At first glance, this may look like an ordinary penne bolognese. However, there is neither tomato sauce nor meat in it. Don’t despair, this dish is extremely flavorful. In place of the traditional bolognese sauce is a harissa-based pesto that is sure to entice even the most die-hard carnivore.
I’ve made red penne harissa many times, even brought it to a couple of potlucks, and it has been a resounding hit each and every time. The thing about this dish is that it tastes great warm or at room temperature. Moreover, it tastes just as good a day or two after the fact, given that the flavors have been allowed to develop a bit (just add the greens prior to serving). I like to use whole wheat penne and cook it al dente or even slightly less than al dente, so that when you mix it with the pesto, it remains firm. Overcooked pasta is never good. This dish was inspired by Marcus Samuelsson [A Soul of a New Cuisine]. However, I lightened it up a bit, with the omission of the potatoes and the addition of tomatoes, and an ample dose of arugula and basil.
Red Harissa Penne
Harissa, a North African condiment, is the base for the pesto, which is combined with shallots, garlic, almonds, and olive oil. There are many variations of harissa, some made with whole dried chiles, others with ground chile powder. This particular version is made with a combination of ground ancho and guajillo chile powder, along with ground caraway seeds and fresh mint.
Harissa spice blend
1/3 cup ancho chile powder
1 tablespoon guajillo chile powder
1 tablespoon hot smoked paprika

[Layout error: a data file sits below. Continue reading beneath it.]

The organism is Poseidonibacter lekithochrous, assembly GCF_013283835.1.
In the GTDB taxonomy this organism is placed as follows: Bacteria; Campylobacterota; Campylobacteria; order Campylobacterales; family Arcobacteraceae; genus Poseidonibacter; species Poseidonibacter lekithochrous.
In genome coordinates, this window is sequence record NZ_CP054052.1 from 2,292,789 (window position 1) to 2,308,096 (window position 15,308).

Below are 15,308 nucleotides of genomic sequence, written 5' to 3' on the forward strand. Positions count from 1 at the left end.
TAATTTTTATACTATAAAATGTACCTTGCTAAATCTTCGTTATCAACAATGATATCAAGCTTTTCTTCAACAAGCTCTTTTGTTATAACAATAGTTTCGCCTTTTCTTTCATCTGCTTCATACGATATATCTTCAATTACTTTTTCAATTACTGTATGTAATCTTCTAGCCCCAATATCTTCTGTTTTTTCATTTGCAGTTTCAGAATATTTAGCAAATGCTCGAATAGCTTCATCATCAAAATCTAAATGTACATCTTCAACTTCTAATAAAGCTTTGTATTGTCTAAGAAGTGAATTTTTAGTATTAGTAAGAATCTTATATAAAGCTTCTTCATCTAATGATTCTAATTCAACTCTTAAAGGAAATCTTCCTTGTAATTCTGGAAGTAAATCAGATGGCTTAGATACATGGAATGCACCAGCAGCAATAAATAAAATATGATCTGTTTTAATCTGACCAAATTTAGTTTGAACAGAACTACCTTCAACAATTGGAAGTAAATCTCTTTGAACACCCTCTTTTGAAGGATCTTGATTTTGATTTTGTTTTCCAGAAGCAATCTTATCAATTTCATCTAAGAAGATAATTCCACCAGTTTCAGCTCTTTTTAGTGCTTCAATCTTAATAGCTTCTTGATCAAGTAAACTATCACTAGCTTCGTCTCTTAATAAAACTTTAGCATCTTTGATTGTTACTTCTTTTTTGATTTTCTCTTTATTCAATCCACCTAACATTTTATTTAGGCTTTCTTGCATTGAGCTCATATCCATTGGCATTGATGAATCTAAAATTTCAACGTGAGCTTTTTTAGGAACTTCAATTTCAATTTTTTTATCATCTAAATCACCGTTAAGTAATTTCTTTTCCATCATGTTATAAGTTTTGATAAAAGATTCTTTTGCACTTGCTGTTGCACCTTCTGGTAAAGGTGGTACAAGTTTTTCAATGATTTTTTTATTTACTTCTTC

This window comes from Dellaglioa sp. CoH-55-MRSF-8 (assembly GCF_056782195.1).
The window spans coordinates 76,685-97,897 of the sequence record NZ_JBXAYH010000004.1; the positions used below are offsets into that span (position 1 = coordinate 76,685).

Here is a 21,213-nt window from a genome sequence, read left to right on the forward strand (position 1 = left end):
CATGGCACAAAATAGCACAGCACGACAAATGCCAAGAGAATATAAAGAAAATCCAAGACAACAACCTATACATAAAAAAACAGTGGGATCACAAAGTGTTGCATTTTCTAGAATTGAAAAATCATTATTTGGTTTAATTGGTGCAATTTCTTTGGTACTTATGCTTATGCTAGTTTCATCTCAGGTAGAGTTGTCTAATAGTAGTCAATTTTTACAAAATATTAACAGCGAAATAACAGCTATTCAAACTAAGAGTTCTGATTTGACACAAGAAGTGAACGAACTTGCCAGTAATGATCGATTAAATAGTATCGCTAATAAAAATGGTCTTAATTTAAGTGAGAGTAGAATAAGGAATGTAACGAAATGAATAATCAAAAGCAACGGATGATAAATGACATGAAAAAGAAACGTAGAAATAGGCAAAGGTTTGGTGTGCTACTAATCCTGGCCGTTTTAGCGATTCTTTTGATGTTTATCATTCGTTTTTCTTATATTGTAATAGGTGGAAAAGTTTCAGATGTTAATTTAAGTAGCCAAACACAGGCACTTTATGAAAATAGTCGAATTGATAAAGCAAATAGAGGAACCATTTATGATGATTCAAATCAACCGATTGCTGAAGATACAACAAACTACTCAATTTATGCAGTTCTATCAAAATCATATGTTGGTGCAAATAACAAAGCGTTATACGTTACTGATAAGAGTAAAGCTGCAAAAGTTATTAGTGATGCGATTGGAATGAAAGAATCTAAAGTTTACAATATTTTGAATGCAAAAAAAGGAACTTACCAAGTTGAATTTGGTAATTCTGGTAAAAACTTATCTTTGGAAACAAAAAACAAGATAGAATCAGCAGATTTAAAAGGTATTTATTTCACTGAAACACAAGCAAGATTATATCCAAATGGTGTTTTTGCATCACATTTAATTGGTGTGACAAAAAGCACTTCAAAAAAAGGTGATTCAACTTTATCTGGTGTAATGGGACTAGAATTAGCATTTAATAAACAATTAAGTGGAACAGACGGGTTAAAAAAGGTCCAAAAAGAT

1 teaspoon garlic powder
1 teaspoon onion powder
1/2 teaspoon ground cumin
1/4 teaspoon cayenne pepper
1/4 teaspoon sea salt
Note: This is a mild chile powder, as ancho imparts more of a fruity note without the heat found in most chiles.
To make the harissa:
1/2 cup chile powder
8 tablespoons olive oil
2 garlic cloves, minced
1/2 teaspoon ground caraway
1 tablespoon chopped mint
1/4 teaspoon sea salt
In a small saucepan, heat the olive oil and garlic over low heat, until the garlic softens about 4 to 5 minutes.
In a separate bowl combine the remaining ingredients. Add the oil and garlic and stir to combine.
You can make the harissa ahead of time if you like. It will keep for two weeks in the refrigerator in an airtight container (but it’s usually devoured within a couple of days).
Red Penne with Harissa
1 pound whole-wheat penne
1/2 cup olive oil
1/2 cup whole almonds
3 garlic cloves, minced
1 shallot, thinly sliced
1/3 cup harissa
Juice of one lemon
Sea salt to taste
1 small box cherry tomatoes, quartered
Heat 1 tablespoon of olive oil over medium heat in a medium skillet. Add the almonds, shallot, and garlic. Cook, about 8 to 10 minutes, stirring regularly, until the almonds are golden brown.
Transfer the almond mixture to a food processor. Add the harissa, lemon juice, 7 tablespoons of olive oil, and salt, and process until smooth.
Heat a little more olive oil to the skillet and add the tomatoes and a pinch of salt, cook, for about 6 to 7 minutes, until the tomatoes are soft.
Bring a pot of water with salt to a boil. Cook penne until al dente. Drain and transfer to a large bowl. Mix in the harissa/nut mixture, along with the cooked tomatoes. Stir, so that the harissa is evenly distributed.
Place the red penne onto a large serving platter, and top with the chopped arugula and chopped basil, and a drizzle of flavorful extra virgin olive oil.